there was no press conference attached to Chavez's meeting
with Berlusconi. Bisogniero concluded by assuring us that
Italy would continue to monitor political developments in
Caracas and would raise Venezuela issues in EU consultations.


Not the only show in town


7. (C) Although media reports tended to focus on Chavez, his
meeting with Berlusconi was one in a series of visits of
Latin American heads of state and foreign ministers. Placing
the Chavez trip in perspective, Bisogniero briefed on nine
additional visits October 17-24: Brazilian President Luiz
Silva, whose trip was the only one designated as official;
Uruguayan President Vazquez; Chilean President Ricardo Lagos;
Colombian Foreign Minister Carolina Barco; Brazilian Foreign
Minister Celso Amorim; Paraguayan Foreign Minister Leila
Rachid; Mexican Foreign Minister Luis Derbez; and Chilean
Foreign Minister Ignacio Walker.

8. (C) Most of the visitors were already in country for the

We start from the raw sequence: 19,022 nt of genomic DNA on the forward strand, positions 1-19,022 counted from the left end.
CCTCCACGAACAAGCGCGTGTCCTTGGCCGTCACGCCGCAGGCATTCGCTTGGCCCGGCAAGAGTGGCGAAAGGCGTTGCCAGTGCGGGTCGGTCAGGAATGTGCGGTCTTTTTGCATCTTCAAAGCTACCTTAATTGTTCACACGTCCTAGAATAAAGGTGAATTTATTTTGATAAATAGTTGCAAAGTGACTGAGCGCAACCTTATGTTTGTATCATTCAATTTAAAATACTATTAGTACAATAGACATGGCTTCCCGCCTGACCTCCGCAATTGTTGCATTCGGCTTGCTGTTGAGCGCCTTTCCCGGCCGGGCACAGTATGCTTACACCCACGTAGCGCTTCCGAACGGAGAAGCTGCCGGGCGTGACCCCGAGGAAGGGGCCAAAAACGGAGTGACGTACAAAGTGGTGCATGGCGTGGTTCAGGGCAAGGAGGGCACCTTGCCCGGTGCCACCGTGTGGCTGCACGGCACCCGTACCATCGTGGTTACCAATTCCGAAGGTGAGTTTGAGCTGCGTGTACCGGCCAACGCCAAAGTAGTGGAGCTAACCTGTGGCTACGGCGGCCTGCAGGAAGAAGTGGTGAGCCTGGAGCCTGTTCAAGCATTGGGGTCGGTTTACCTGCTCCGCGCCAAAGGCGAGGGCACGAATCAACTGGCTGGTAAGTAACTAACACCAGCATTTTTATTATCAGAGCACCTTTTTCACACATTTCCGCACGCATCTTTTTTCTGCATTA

Latin America meeting in Milan, which Italy plans to continue
on a biennial basis. Meetings with Ciampi and Berlusconi
focused largely on trade and investment opportunities,
development assistance, and UN Security Council reform.
Although Bisogniero said it was "wishful thinking" to call
the series of meetings part of a broader strategy to increase
Italian involvement in the Western Hemisphere, he noted that
the region had not received much attention in the past two
years because of the focus on Iraq, Afghanistan, and the
Balkans. This year brought renewed attention to Latin
America, Bisogniero said, which Italy hopes to continue.

9. (C) Comment: Bisogniero's offer to brief Pol M/C came
after U/S Dobriansky had earlier raised with MFA our concerns
about the Chavez visit. With its significant commercial
interests and large Italian population in Venezuela, Italy
has a strong motivation to maintain dialogue with Caracas.
However, they seem to have gotten our message to keep
applying pressure on the democracy issue.